(Honolulu : University of Hawaii at Manoa, 1986-08) Ehlke, Margaret S.
    The great awakenings, or times of religious revivals in America, produced sweeping changes not only in theology, but in social and intellectual perceptions. The Second Great Awakening, from 1795 to 1835, led to the remarkable missionary movement which sent Christian men and women around the world to convert the "heathen." These dedicated young people experienced the · suffering that came from following the dictates of Jesus Christ; they willingly placed their lives in jeopardy for their religious faith. The Protestant missionaries to Hawaii have been called Calvinists, but what exactly does that mean? The label seems to denote people of one theological persuasion, yet the American missionaries to Hawaii arrived in the Islandsbetween 1820 and 1848, a span of almost thirty years. We shall discover that they were not cast in the same theological mold, and that their thinking reflected the changes taking place in the political, intellectual and religious environment in America.
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    Orientalism at Shangri La
    ([Honolulu] : [University of Hawaii at Manoa], [December 2010], 2010-12) Jones, Leslie Diane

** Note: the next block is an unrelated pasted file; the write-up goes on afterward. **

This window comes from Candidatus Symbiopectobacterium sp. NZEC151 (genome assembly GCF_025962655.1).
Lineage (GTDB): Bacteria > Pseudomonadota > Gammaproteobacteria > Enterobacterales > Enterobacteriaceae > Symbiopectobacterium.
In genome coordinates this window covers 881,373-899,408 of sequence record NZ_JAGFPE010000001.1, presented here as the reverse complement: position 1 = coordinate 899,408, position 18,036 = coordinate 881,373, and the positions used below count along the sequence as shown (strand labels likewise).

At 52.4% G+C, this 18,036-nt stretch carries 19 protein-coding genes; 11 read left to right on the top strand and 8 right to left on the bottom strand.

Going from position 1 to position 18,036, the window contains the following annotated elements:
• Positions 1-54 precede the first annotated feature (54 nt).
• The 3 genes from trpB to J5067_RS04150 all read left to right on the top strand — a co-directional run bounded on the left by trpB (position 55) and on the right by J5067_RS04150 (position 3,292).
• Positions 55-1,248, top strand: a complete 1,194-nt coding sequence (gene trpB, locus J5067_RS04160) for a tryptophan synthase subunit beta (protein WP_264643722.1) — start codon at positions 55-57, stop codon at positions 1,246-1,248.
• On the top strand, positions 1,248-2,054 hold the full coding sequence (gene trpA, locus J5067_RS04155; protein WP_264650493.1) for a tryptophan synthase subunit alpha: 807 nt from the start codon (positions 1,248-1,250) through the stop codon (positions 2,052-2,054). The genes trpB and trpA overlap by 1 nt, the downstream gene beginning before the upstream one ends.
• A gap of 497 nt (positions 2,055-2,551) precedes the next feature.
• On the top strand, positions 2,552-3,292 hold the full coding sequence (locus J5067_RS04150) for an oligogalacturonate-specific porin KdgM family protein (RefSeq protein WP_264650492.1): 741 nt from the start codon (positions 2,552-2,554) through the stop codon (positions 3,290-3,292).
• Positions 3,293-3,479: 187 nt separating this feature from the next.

Part of the mission of Shangri La as a museum is to expose the public, who may not have had any exposure to it previously, to Islamic art and culture for the first time. Therefore, rather than considering the message of the estate to scholars of Islamic art and culture, this paper will focus on the possible messages taken away by the public at large who have had little previous exposure to the art and culture of Islam.4 Considering that the majority of tours are given only in English, and first time visitors may only be familiar with Shangri La as the home of an extremely wealthy woman, narrowing the origins of the average tour attendee to a visitor from the U.S. mainland or Hawaii is helpful. Certainly some do come from other countries, but these are limited both by their facility with the language as well as their interest in the home of a woman they may have heard little about. Visitors from the United States, however have almost certainly at some time heard the phrase "the richest little girl in the world," or been exposed to stories in the media of Doris Duke's eccentricities. Visitors who have a background in Islamic art, the Middle East, or are simply from another country will certainly have a different perspective, but for the purposes of this paper, the average visitor to Shangri La is considered to be from the U. S. mainland or Hawaiʻi, and have little exposure to the Islamic world beyond the American media.